Blockchain Tech Has Numerous Applications for Defense

By James Gatto and Townsend Bourne

Image: iStock

The use of blockchain technology is gaining traction in all industries. The federal government has taken notice and has been exploring ways in which the technology may be used for its benefit.

While widespread use of blockchain in government likely will take time, it may be jumpstarted by the adoption of these capabilities by government contractors. One example of this is in the aerospace and defense arena, where such contractors can effectively utilize the technology to track and trace component parts, mitigate supply chain vulnerabilities, and effectively store and share vast quantities of in-flight data. Use of blockchain in the industry is just a part of the story. As detailed below, it will be used in many ways throughout the government.

Significant and rapid changes in the adoption of blockchain tech warrant the attention of government contractors. Potential blockchain solutions in government have the ability to, among other things, enhance secure data exchange and provide reliable access to information, facilitate device tracking, streamline the procurement process and ensure supply chain security. This can lead to greater efficiency as well as significant cost savings.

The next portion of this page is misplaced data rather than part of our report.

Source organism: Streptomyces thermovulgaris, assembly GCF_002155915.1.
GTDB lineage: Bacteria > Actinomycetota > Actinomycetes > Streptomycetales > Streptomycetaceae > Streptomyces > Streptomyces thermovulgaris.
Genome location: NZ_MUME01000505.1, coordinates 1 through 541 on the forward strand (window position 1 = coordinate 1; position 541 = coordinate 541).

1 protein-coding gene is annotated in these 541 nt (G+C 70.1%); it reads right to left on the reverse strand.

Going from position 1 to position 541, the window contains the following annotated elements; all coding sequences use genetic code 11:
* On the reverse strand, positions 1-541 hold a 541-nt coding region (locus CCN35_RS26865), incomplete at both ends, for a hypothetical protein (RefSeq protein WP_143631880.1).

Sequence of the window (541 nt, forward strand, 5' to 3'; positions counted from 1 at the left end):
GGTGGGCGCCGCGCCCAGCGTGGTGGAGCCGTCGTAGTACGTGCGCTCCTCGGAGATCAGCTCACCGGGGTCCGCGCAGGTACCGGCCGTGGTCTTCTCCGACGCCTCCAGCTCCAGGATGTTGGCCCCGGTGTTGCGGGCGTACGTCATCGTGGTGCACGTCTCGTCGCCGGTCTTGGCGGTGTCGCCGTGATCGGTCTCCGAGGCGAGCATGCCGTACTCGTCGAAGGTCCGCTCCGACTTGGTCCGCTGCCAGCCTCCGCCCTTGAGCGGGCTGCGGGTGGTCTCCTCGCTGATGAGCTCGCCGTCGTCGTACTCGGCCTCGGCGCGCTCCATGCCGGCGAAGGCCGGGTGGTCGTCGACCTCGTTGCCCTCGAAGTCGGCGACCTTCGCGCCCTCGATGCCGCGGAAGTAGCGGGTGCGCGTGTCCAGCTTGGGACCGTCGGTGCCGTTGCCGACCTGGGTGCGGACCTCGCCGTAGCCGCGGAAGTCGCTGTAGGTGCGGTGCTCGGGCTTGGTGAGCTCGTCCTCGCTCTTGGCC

Many federal government agencies are experimenting with and embracing the benefits of blockchain technology. This will undoubtedly lead to greater use in the coming years.

According to the General Services Administration, “agencies are eager to better evaluate and adopt distributed ledger technologies (like blockchain) that use encryption and coding to improve transparency, efficiency and trust in information sharing.”

Agencies are exploring the use of blockchain technology that may impact many areas, including: IT asset and supply chain management; patents, trademarks and copyrights; and identity management. The Department of Health and Human Services is leading the pack, with major blockchain projects in production. One of these, HHS Accelerate, aims to save the agency time and money by providing greater access to secure, standardized data and significantly reducing administrative processing time. This efficiency will be applied to acquisition, with HHS using blockchain to combine procurement data sets in a secure cloud to identify cost savings and streamline contract formation.